FFB provides training and education in agriculture and marketing to overcome subsistence living.
Last modified by Andy on 2018-04-02 13:18:22
The Hushe Valley residents live principally on subsistence agriculture. Almost all families own land and work it to obtain their livelihood, chiefly producing cereals, mainly wheat, buckwheat, some forage such as alfalfa, and growing some vegetables during the summer. They also have fruit trees, especially apricots and apple trees. Some families have small quantities of livestock and poultry, but these are not enough to ensure their nutritional needs. Thus, in the summer season, some men find sporadic jobs, for example as mountain porters or in construction and services, to provide some extra source of income.
The problems seen in traditional agricultural production are the low productivity of the land, the amount and fragmentation of land ownership and access to irrigation. Women are the primary workers in the field where virtually all the work is manual. At the same time they also have responsibility for the housework and childcare.
The Felix Baltistan Foundation Agricultural Project, operating in the area since 2004, is oriented towards improving the living conditions in the villages of the Hushe Valley by developing sustainable agricultural production, providing training in new agricultural techniques and technical assistance. Notably, the project aims to maintain the food supply and economy of each household and is based on encouraging community work and personal initiative, through improved technical, educational and cultural factors. These are seen as vital to the development and improvement in the quality of life of the population.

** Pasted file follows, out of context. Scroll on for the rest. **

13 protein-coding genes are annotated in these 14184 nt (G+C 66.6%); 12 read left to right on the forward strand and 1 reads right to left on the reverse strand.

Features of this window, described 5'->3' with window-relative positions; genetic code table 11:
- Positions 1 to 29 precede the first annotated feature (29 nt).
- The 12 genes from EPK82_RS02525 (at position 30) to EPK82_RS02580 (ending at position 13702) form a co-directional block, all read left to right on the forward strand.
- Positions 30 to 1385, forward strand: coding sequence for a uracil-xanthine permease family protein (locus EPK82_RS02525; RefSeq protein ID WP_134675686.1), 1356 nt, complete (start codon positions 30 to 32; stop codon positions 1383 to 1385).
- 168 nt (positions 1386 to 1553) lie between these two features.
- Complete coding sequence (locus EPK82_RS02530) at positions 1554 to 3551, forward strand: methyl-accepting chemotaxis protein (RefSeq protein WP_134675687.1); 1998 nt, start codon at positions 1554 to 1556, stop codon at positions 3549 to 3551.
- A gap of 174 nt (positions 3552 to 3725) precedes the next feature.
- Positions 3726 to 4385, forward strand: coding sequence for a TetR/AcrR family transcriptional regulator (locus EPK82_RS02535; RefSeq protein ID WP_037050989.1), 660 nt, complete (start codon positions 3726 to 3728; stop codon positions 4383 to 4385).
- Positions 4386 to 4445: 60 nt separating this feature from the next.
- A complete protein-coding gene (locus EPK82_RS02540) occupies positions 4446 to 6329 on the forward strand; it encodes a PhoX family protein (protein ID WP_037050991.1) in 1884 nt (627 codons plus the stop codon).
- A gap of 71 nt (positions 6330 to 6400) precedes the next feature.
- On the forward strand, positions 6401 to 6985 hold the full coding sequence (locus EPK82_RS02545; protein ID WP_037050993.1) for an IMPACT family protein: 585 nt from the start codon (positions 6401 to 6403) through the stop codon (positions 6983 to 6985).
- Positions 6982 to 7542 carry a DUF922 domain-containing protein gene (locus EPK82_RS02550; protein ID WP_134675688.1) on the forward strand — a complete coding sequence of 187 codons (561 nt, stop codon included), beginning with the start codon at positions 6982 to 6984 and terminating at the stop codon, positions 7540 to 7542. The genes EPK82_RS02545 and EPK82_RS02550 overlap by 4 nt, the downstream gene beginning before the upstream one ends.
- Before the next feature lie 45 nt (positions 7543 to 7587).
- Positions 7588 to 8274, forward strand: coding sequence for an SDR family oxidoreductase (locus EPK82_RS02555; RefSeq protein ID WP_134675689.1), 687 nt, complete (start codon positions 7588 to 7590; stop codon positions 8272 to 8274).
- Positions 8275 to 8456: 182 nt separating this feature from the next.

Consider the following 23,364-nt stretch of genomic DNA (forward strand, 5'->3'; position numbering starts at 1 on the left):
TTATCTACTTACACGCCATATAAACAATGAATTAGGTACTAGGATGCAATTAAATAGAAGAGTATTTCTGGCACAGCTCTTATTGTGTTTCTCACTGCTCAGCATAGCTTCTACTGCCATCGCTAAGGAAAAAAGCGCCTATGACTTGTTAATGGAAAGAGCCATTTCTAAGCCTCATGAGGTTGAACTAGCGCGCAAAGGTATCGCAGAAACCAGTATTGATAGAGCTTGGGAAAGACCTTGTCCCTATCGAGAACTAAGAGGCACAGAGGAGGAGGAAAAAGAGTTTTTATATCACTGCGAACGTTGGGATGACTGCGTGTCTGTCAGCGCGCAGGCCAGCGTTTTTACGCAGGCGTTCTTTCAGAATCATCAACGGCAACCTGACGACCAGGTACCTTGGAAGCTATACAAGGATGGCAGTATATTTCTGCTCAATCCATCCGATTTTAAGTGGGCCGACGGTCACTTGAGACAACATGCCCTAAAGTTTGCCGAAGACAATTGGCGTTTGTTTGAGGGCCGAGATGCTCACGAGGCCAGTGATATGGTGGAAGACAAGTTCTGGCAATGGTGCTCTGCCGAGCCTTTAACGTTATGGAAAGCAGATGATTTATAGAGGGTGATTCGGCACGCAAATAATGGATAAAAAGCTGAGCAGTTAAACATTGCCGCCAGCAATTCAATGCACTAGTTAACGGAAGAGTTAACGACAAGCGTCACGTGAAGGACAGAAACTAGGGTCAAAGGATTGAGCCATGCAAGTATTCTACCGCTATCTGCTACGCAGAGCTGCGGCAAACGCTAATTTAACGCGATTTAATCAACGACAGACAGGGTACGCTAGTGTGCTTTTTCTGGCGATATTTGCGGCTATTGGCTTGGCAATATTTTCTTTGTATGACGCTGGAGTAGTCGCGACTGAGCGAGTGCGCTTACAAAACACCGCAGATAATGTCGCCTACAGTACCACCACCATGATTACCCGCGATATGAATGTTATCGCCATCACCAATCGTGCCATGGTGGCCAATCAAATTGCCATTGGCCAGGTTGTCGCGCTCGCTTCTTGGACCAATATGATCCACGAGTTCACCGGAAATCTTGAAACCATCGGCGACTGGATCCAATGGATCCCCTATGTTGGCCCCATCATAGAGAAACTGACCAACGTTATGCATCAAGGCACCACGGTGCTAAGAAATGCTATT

Agriculture projects being carried out includes the following:
- Mechanisation: Introduction of light machinery for field work, small harvesters for grain and forage, cultivators (with different applications) and grain cleaners.
- Horticultural Production: Introduction of farming systems for the improvement of horticulture: Experimentation and development of crops in greenhouses and outdoor rotations, through a variety of horticultural crops.
- Fruit production: systems to improve fruit crop production through experimental planting of several species of fruit trees, to pruning and training systems to enhance effective performance.
- Marketing horticulture/fruit production: facilities to clean and dry the apricots and a pressing machine for the production of oil.
Mechanisation and TechnologyThe farming sector is vital but arduous for the people of Machulo. The FFB provides training to the villagers in the use of machines to reduce their work, particularly that of the women.
During the harvest, wheat is brought from the fields and stacked along the roadsides to dry. When it's ready, a threshing machine, usually owned by one of the more wealthy families in the area, is brought in to extract the grain. The grain is stored in cellars below each house. Enough grain has to be harvested to keep the family fed through the winter. Renting the threshing machine is an expensive business and several generations of the same family will often be seen working late into the night to complete the task.
Green housesThe area is almost never green - the people of this area can obtain vegetables only in the summer season. Lack of fresh vegetables leads to more disease. To provide more vegetables for the population, the FFB has introduced the concept of green houses. We established two of them, one in Machulo and another in Saling. Two farmers were instructed in their use and how to propagate seeds and they have gone on to give training to more of the local people enabling them to build their own greenhouses.
This project has been successful many people have now built their own domestic greenhouses giving their families access to fresh vegetables throughout much of the year.